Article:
Teena and I went to see The Woods are Dark and Deep at the Factory Theatre at the corner of Bathurst and Adelaide.
They came to Canada to find a better life, and ended up sacrificing their freedom. Our story follows a small group of Serbian and Ukrainian immigrants who ended up in a Canadian internment camp during WWI.
This is Pulse Theatre’s fifth production and we are very excited to work with a mix of old and new collaborators. This show is dedicated to immigrants and is a celebration of the sacrifices they made for this country to be able to grow, both economically and democratically. Based on historical events.
Canada, as great a country as it is, does have some shameful events regarding refugees in its past like turning away Jewish refugees and Japanese internment camps in World War Two. This is something I had never heard of before, the internment of Serbian and Ukrainian immigrants, known as "enemy aliens" in the First World War. From 1914 to 1920, Canada interned 8,579 enemy aliens in 24 receiving stations and internment camps. They cleared forests for parks, including Banff National Park.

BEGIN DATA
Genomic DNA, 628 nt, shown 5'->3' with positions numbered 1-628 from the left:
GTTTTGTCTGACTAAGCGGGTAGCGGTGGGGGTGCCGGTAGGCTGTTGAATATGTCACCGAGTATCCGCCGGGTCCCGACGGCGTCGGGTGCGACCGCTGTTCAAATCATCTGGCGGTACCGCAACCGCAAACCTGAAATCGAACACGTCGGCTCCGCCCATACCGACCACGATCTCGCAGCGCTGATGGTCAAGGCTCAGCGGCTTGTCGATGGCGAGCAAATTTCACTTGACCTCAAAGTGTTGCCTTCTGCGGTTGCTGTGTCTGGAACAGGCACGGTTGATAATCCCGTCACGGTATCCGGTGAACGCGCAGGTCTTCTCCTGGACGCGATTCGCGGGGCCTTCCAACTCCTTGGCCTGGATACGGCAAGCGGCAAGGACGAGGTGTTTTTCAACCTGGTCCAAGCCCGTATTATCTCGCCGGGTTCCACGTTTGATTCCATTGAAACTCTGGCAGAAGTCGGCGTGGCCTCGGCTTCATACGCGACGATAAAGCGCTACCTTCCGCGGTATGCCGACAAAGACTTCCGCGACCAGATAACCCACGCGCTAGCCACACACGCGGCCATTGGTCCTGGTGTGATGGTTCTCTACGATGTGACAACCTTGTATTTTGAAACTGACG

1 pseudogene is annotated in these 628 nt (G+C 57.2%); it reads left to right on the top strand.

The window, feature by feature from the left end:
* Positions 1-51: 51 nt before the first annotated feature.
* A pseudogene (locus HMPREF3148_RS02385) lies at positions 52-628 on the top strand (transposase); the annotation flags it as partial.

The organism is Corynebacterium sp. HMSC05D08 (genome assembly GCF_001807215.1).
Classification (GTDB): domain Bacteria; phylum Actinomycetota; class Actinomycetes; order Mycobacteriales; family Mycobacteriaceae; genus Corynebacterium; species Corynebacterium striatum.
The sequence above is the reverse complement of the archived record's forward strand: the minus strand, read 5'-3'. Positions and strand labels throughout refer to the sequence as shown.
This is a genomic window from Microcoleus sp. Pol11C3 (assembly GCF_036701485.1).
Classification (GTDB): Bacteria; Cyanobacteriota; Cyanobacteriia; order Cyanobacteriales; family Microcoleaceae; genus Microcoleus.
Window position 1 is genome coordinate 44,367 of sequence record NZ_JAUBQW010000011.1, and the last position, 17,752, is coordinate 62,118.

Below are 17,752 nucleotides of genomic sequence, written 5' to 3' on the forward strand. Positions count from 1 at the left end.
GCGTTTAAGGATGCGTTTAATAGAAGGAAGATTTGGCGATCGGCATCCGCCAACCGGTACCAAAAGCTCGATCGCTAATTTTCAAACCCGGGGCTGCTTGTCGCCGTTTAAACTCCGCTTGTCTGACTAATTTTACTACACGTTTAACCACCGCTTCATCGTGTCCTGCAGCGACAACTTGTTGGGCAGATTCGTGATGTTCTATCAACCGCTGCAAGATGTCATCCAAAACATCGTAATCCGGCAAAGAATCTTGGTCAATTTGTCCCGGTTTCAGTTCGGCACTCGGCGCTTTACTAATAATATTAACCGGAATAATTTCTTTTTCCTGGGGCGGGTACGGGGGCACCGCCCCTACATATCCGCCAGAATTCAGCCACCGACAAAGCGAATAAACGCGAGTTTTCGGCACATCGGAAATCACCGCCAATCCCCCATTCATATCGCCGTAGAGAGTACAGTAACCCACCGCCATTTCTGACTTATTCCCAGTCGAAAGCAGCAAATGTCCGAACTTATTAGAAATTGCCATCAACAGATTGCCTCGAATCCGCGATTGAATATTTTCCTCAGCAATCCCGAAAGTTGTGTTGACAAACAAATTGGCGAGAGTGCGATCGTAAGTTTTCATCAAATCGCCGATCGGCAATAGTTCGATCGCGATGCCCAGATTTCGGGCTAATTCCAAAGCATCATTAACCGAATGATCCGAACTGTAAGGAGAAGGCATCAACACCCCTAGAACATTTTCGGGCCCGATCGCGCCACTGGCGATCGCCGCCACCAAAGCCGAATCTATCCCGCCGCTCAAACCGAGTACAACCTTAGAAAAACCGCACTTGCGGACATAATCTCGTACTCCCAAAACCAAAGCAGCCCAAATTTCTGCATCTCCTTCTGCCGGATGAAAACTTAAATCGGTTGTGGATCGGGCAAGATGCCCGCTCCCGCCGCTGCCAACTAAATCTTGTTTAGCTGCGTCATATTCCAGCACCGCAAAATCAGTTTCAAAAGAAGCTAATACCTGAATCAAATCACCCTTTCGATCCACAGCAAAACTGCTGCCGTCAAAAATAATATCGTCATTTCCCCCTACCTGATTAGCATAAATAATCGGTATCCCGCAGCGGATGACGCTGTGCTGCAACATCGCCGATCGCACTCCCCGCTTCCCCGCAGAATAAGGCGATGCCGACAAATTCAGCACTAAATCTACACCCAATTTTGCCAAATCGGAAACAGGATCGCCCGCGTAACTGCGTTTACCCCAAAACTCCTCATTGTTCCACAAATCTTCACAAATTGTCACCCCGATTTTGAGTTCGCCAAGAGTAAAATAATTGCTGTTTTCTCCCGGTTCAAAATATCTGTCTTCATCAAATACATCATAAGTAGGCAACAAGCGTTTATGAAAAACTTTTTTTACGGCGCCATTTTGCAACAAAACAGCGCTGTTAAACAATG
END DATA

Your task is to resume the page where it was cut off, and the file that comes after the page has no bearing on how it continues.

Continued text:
Little is known about this but was heavily researched by Mladen Obradovic, who wrote and plays Nebojsa in this production
The play revolves around a group of workers clearing a forest. One now hates Canada because of what had happened and another, Janko, is in love with a young woman, Claire, he met before being arrested and interned for the remainder of the war for incorrect paperwork. The three men and the family they are friends with lead a hard life in the forest.
I thought Dewy Stewart, who played Janko, was excellent as was Mila Jokic, as the hopelessly romantic and optimistic daughter of the family, Olessya.
Too bad the play is not running longer. There was a large crowd for this performance and it is a well-acted and produced play, plus a story worth telling.